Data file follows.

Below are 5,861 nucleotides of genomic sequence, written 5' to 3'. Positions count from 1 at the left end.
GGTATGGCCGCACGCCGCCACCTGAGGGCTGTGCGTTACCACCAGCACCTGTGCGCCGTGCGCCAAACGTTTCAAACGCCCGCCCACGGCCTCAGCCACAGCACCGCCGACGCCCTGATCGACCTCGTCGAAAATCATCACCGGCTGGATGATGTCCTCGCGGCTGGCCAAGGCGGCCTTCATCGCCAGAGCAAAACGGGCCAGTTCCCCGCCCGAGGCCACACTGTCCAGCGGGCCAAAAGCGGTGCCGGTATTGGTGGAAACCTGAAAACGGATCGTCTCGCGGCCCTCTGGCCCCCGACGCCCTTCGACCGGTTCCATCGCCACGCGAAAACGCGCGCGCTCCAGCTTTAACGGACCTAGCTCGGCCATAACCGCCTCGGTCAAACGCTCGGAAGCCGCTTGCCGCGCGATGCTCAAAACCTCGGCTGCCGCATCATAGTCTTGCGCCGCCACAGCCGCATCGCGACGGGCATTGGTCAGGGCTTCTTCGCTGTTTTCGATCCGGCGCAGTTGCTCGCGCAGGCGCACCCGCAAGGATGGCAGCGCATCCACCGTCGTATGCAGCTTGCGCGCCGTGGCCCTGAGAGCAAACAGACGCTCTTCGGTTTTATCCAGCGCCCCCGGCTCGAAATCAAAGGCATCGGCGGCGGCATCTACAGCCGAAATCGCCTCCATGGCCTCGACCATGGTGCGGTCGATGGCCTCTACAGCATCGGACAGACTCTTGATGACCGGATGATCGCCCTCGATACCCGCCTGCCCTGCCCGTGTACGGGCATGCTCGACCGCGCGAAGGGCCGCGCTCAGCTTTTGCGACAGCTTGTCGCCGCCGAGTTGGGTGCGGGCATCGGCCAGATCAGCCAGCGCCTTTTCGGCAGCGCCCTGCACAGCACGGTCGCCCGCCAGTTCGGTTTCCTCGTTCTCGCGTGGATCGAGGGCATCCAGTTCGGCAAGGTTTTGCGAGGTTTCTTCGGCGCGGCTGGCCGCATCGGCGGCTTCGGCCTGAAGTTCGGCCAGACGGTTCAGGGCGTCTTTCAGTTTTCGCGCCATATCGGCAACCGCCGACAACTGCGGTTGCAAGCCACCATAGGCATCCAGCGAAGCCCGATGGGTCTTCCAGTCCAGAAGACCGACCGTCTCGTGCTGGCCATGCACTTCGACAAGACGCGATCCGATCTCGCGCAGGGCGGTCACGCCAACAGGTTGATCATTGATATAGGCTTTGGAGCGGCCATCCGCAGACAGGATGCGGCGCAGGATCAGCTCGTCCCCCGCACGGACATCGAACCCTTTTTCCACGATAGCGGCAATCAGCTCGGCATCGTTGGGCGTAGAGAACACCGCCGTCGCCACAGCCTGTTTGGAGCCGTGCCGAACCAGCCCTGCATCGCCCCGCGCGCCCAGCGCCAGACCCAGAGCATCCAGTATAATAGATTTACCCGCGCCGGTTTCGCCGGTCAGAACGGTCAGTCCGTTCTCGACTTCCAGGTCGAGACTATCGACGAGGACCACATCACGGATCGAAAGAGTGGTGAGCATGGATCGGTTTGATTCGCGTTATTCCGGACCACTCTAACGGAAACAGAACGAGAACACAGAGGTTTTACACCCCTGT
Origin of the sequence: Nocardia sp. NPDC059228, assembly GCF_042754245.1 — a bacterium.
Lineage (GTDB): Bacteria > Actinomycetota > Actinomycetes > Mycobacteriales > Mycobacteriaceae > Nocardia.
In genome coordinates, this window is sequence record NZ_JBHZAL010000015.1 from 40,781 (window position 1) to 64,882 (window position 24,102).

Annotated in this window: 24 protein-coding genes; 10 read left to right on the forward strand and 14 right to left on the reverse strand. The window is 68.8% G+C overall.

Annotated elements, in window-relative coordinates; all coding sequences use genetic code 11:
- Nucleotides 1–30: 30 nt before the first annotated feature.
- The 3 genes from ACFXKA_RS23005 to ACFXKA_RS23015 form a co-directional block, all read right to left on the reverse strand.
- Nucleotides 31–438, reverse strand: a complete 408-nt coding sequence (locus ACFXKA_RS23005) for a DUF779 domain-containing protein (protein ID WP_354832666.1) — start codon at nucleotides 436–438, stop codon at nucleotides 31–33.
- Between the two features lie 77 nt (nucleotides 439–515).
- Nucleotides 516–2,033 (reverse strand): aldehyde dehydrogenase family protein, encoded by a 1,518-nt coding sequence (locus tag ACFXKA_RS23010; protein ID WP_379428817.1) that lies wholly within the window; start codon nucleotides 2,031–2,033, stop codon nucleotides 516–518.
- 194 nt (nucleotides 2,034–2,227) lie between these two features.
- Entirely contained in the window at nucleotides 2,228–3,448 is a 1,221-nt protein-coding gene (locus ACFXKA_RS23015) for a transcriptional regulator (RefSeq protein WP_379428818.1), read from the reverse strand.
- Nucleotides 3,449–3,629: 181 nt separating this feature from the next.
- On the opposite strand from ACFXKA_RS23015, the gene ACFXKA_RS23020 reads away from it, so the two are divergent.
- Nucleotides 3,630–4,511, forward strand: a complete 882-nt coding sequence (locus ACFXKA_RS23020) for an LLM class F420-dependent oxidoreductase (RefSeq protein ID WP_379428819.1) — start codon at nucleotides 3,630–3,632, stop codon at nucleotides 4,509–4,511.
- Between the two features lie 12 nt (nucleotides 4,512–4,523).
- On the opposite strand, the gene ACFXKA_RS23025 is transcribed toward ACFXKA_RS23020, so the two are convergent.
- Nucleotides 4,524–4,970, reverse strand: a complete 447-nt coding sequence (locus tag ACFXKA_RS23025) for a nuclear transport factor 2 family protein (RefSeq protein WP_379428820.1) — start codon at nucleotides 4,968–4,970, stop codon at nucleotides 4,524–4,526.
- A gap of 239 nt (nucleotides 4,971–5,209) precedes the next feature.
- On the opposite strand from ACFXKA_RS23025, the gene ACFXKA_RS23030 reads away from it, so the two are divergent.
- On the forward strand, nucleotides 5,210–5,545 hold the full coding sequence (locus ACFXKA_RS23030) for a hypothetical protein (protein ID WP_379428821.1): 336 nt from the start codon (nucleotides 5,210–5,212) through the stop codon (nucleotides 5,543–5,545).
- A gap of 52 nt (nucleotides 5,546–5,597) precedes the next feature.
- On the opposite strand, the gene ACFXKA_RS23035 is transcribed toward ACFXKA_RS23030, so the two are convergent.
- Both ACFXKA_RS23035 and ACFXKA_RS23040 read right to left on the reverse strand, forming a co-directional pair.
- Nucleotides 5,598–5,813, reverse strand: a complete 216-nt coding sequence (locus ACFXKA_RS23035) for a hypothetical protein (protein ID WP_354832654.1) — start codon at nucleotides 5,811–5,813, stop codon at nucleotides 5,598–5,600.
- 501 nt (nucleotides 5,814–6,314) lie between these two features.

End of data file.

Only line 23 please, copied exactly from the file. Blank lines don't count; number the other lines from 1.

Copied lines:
- On the forward strand, nucleotides 5,210–5,545 hold the full coding sequence (locus ACFXKA_RS23030) for a hypothetical protein (protein ID WP_379428821.1): 336 nt from the start codon (nucleotides 5,210–5,212) through the stop codon (nucleotides 5,543–5,545).